The Most Reverend Peter Akwasi Sarpong, former Catholic Metropolitan Archbishop of Kumasi, has paid tribute to individuals and organizations, who boldly stood up against military rule and fought for democracy.
The nation’s constitutional democracy and the resultant political stability was a fruit borne out of their fearless agitation for freedom of speech and respect for the fundamental human rights of the ordinary Ghanaian.
Emeritus Archbishop Sarpong was speaking at the launch of ‘Ogyakrom – the Missing Pages of June Fourth’, a book authored by Professor Kwesi Yankah, Minister of State in-charge of Tertiary Education, in Kumasi.
The 310-page book, published by the Standard Newspapers and Magazines (SNAM) Limited, was inspired by events in two previous military regimes – General F.W.K. Akuffo-led Supreme Military Council (SMC Two) in 1978, and Flight Lieutenant Jerry John Rawlings’ 1979 June Four Revolution.
It highlights the seismic – turbulent period in Ghana’s political history – the preceding events and the aftermath of the regimes and lessons to be learnt from the historical facts.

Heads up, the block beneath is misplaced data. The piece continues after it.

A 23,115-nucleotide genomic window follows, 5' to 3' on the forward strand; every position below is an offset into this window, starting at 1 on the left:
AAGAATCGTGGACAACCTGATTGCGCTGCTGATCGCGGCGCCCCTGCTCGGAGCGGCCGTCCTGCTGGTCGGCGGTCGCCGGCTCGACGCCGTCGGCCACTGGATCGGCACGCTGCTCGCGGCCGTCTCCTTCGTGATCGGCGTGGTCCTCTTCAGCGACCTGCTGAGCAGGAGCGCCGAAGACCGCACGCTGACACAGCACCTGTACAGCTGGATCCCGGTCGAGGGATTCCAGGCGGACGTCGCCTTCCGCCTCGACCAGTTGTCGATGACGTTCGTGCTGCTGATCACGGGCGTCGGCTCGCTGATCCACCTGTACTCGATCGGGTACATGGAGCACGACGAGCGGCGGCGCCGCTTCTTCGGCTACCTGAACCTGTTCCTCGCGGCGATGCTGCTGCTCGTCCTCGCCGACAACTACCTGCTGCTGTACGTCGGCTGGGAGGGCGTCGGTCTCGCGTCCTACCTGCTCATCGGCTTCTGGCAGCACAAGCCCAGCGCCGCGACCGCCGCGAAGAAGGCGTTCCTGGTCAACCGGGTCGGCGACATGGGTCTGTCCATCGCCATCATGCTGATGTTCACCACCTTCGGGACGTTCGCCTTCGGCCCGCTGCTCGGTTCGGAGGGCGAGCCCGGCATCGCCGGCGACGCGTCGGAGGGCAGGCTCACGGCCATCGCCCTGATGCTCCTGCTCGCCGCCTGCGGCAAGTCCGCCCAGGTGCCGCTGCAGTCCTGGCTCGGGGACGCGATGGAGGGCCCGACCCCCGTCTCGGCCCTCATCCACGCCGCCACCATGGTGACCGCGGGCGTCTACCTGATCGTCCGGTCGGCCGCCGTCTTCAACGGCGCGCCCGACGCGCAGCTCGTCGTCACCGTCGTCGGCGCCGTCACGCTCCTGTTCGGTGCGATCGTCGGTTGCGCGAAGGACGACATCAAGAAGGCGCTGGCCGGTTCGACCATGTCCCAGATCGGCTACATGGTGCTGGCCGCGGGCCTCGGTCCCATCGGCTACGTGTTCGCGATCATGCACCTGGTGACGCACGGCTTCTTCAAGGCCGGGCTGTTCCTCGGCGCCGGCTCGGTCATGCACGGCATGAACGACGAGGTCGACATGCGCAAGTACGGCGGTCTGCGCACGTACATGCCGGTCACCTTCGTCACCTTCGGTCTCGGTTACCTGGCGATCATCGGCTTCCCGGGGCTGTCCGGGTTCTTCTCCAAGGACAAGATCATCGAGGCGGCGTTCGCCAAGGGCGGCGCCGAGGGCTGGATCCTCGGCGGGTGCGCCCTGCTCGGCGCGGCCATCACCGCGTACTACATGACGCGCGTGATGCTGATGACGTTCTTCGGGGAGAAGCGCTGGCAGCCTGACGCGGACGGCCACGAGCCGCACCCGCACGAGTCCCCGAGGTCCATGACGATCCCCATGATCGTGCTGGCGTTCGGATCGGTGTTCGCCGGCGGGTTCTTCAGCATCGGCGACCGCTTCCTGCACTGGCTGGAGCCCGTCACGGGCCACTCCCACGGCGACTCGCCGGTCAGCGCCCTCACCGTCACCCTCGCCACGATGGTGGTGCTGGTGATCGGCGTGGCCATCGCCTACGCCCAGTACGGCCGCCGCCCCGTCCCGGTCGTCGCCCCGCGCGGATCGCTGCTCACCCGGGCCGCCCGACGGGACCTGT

The book presents through satire, an accurate account of how some gallant men and women refused to be frightened by oppressive rule and fiercely battled to defend the values of freedom of speech and democracy.
It tells how the 1979 revolution brought in its wake a culture of silence and socio-economic hardships, which eroded the quality of life of the people.
The Most Rev Sarpong said it was important that the nation learnt useful lessons from its political past.
He added that it should be obvious to everybody from previous political experiences that the way to fight the ills in the society was not through intimidation and brutalities.
He said consensus-building and freedom of expression was the way forward – the right path to travel to bring progress.
Otumfuo Osei Tutu II, Asantehene, in a message read for him, applauded the author for his sense of patriotism and zeal to contribute towards deepening democratic governance.
Prof Yankah eulogized the late Prof Albert Adu-Boahen, an eminent historian and politician, for breaking the culture of silence – a turning point in the nation’s march into its fourth republic.
He also recognized the critical role played by Catholic priests, who courageously condemned the atrocities and excesses of the military in those fiery days.
By Stephen Asante, GNA